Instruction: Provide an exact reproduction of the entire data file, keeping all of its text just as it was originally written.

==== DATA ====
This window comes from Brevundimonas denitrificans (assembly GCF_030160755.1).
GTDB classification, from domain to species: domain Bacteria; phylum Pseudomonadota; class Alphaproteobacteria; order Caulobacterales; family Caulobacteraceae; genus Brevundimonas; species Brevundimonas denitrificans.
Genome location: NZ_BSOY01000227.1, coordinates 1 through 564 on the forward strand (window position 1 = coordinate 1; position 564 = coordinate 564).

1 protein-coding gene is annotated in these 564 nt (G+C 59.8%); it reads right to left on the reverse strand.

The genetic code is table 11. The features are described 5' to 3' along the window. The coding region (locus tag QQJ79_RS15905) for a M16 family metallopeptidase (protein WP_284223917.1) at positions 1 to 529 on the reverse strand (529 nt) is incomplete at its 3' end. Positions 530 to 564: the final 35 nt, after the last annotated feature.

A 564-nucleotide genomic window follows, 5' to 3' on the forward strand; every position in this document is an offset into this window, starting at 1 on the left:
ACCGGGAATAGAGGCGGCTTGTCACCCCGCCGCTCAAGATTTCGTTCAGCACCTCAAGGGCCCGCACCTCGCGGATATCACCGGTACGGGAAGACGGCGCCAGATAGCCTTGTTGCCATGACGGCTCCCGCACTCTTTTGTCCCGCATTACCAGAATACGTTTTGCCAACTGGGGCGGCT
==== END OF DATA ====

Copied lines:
This window comes from Brevundimonas denitrificans (assembly GCF_030160755.1).
GTDB classification, from domain to species: domain Bacteria; phylum Pseudomonadota; class Alphaproteobacteria; order Caulobacterales; family Caulobacteraceae; genus Brevundimonas; species Brevundimonas denitrificans.
Genome location: NZ_BSOY01000227.1, coordinates 1 through 564 on the forward strand (window position 1 = coordinate 1; position 564 = coordinate 564).

1 protein-coding gene is annotated in these 564 nt (G+C 59.8%); it reads right to left on the reverse strand.

The genetic code is table 11. The features are described 5' to 3' along the window. The coding region (locus tag QQJ79_RS15905) for a M16 family metallopeptidase (protein WP_284223917.1) at positions 1 to 529 on the reverse strand (529 nt) is incomplete at its 3' end. Positions 530 to 564: the final 35 nt, after the last annotated feature.

A 564-nucleotide genomic window follows, 5' to 3' on the forward strand; every position in this document is an offset into this window, starting at 1 on the left:
ACCGGGAATAGAGGCGGCTTGTCACCCCGCCGCTCAAGATTTCGTTCAGCACCTCAAGGGCCCGCACCTCGCGGATATCACCGGTACGGGAAGACGGCGCCAGATAGCCTTGTTGCCATGACGGCTCCCGCACTCTTTTGTCCCGCATTACCAGAATACGTTTTGCCAACTGGGGCGGCT